Maybe after Season 3 is over.
I should be able to catch up to everyone else this weekend. Sorry about being behind again.
I am enjoying this thread so I would love to see it keep on trucking although if any individual watcher/summarizer is getting burnt out, perhaps others can help with the load?
The next episode in the order of airdate is on my short list of all time favorites. It’s one of the episodes I was thinking of re-watching to see if it holds up.
I can volunteer to watch “Amok Time” and post a summary by next week if you want divedivedive.
Perhaps others can pitch in as well.
I’m ok to keep cranking, I just like to take the temperature from time to time. Is one a week a fair pace? Are we doing ok? I know @Rock8man occasionally falls behind and tries to catch up - and that’s fair, life happens. Just wondering if a pause would help us all get back on the same page?
Edit: I’ve given some thought to @Sharpe’s idea and I kind of like it. If anyone knows an episode is coming along and you’re a big fan or you have something you really want to say, I have no problem if you want to jump in and take the lead. I’m not running the show here, I just try to set the pace.
Yeah, that’s the only reason this episode was interesting to watch. In the end, the matter/anti-matter parallel universes spiel between Spock and Kirk was just so cheesy. And don’t get me started on the horrible security on the Enterprise again. I think my favorite scene in the whole episode is after the Doctor has already let Lazarus loose on the ship once, and said to Kirk how the hell is he supposed to know where he is? It’s a big ship! All while he’s supposed to be a patient of his. Anyway, my favorite scene is when he has charge of Lazarus a second time, and this time he tells Kirk to get rid of the muscleman (the security guy suddenly standing next to him who wasn’t there in any earlier scenes) from his sickbay. Then he assures Kirk that he won’t lose sight of Lazarus this time. Then Kirk leaves. And then McCoy also leaves. But before he leaves, he stops, and contemplates the fact that he just told Kirk he wouldn’t lose sight of Lazarus this time. But he gets a little smile on his face and he LEAVES ANYWAY. That McCoy! He’s such a rebel.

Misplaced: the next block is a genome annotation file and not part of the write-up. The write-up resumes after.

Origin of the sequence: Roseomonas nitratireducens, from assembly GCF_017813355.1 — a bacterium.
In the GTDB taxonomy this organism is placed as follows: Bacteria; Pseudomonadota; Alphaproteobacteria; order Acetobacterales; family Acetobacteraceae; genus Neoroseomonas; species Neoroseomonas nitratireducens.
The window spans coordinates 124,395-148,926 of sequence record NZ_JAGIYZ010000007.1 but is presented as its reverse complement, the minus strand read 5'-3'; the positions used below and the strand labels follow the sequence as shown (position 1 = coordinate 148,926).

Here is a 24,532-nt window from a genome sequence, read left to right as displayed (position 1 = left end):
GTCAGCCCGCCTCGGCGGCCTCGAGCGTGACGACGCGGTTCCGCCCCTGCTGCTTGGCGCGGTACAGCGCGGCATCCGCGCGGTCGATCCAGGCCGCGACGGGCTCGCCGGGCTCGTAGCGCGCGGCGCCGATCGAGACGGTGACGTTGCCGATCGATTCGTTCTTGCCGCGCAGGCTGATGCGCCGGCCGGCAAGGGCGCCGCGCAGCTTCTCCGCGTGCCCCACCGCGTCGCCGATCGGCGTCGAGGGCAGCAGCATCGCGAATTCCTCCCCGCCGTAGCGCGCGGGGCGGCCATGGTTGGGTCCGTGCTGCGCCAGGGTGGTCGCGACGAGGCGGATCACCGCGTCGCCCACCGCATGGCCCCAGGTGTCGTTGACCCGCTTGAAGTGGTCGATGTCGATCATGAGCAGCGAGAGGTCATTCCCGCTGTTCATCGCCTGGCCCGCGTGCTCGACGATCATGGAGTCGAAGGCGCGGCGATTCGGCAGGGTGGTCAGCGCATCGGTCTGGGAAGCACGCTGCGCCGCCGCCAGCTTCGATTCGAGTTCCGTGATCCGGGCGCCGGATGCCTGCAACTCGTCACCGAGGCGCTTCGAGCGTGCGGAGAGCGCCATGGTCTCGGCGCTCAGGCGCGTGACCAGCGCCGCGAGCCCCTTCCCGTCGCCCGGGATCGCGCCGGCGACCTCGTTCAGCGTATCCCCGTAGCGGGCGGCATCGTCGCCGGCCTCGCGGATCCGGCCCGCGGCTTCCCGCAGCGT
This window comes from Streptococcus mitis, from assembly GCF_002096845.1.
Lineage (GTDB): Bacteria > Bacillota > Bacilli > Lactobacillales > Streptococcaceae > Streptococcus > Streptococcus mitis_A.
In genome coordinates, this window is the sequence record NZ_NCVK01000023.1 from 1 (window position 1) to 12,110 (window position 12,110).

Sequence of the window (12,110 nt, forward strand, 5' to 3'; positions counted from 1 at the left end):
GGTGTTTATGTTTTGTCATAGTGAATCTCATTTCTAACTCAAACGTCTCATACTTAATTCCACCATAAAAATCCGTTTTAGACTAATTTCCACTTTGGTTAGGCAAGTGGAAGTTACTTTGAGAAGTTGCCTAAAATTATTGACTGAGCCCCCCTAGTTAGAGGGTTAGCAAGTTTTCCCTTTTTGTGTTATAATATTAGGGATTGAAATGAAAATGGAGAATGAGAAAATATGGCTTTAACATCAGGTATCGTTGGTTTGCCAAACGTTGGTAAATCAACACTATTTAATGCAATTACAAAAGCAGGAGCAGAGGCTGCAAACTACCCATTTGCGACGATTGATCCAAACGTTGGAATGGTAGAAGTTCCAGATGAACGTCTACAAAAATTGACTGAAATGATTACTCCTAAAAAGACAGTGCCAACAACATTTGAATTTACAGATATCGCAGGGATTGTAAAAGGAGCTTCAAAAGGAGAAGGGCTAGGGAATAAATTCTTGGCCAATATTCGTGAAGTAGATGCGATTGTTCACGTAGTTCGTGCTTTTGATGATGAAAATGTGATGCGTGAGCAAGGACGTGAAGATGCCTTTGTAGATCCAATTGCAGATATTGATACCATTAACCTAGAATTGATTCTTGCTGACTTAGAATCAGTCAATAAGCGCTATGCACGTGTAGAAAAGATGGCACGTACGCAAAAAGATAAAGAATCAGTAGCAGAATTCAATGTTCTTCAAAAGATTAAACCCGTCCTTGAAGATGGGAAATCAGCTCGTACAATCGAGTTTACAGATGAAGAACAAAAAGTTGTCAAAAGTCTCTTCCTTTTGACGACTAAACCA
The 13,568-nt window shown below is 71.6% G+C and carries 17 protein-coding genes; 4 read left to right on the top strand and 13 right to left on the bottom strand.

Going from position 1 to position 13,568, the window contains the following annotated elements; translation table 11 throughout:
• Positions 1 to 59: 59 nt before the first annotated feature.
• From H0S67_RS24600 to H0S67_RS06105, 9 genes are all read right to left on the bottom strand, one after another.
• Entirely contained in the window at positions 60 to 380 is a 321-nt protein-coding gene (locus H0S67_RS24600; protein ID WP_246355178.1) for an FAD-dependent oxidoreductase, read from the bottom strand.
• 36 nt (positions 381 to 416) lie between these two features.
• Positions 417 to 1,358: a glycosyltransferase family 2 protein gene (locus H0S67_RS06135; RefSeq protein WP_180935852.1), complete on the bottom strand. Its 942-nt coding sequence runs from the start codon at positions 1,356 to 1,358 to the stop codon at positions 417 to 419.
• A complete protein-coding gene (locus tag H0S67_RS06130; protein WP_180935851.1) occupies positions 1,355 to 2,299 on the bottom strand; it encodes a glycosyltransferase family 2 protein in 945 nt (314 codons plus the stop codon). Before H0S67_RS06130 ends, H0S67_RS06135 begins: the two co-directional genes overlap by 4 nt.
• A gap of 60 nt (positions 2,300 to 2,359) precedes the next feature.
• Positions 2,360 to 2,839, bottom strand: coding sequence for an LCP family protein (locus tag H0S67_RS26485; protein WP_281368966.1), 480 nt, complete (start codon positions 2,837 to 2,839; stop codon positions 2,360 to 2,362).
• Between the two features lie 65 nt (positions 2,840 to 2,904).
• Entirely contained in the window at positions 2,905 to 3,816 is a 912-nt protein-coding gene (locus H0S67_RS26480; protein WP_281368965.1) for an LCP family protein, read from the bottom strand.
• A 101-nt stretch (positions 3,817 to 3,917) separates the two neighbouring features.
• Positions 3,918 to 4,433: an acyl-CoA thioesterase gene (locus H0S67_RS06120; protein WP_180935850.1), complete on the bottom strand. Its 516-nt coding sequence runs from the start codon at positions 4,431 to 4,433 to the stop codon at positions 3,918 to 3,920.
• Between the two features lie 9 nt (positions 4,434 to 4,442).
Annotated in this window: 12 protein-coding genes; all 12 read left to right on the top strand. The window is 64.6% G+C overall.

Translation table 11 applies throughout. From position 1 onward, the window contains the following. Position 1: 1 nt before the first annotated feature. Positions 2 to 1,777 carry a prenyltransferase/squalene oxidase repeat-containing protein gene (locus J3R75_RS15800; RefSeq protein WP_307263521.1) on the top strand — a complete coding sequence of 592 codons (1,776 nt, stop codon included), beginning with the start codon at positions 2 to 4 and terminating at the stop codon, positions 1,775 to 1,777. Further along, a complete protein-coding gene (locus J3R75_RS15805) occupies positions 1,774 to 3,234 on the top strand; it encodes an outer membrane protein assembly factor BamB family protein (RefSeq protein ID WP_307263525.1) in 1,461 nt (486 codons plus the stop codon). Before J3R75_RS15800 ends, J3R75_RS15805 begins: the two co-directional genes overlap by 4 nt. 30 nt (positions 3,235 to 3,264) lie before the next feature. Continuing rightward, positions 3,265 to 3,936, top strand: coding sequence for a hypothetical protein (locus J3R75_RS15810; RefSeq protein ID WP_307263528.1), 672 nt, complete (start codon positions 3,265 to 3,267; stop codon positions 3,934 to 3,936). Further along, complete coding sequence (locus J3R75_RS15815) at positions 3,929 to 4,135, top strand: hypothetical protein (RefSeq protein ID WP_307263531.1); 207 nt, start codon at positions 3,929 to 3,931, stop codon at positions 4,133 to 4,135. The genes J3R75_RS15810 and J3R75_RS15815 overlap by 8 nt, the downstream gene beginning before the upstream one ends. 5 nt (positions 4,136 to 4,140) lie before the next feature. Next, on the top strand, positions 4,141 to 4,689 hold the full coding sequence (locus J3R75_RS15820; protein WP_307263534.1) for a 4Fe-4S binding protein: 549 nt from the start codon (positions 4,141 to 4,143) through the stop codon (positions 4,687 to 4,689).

Meanwhile, Kirk and Spock have their big conversation about matter/anti-matter, Lazarus/Anti-Lazarus and how the two can’t meet. You’d think this conversation would result in them going down and making sure Lazarus is safe. But no, when Lazarus starts a fire, and the crew call up to the bridge, Kirk and Spock are no longer in the ready room discussing matter/anti-matter and the fate of the universe. Instead, they’re chilling on the bridge now. Because apparently the conversation they just had didn’t spark any sense of urgency, despite the fact that they were just saying both universes could be destroyed if Lazarus met Lazarus.
Kirk: Alright, enough of this heavy talk about the universe, let’s go hang out on the bridge, I hear the drink ladies are serving pina coladas there.
Spock: But Captain, the fate of the two universii.
Kirk: There’s drink ladies on the bridge right now Spock.
DISCLAIMER: There were no drink ladies shown on the bridge in this episode.
Ok, it’s been many years since I last saw this episode. One thing that’s been a repeated theme during this re-watch is that every single episode has something that kind of bothers me. Most episodes also have something that I like, the better ones leave me with something to contemplate, but finally I have to admit, City on the Edge of Forever is really tight and tells its story well, and has no flaws. It’s the only episode during this first season that we’ve seen that I can say is excellent.
One of the weirder aspects of this story is how Edith Keeler seems to have a sixth sense almost. She can predict the future. And she can see the relationship between Spock and Kirk better than most people. I love the scene in which she calls him Captain after Spock finishes talking. “You can hear it even when he doesn’t say it”.
I just want to take a second and think about what this episode is trying to say. Edith Keeler’s motives were good, she wanted peace, she wanted to help the poor, she was a kind and generous person. And having bad timing, by pushing for peace when we should have been at war, she can cause the death of millions. I like that message. It’s sort of pushing the necessity of fighting wars, but it’s doing so without denigrating the people who want peace. It’s not like that earlier episode which seemed to be unequivocally saying that we can’t become hippies.
No. Never. Stop.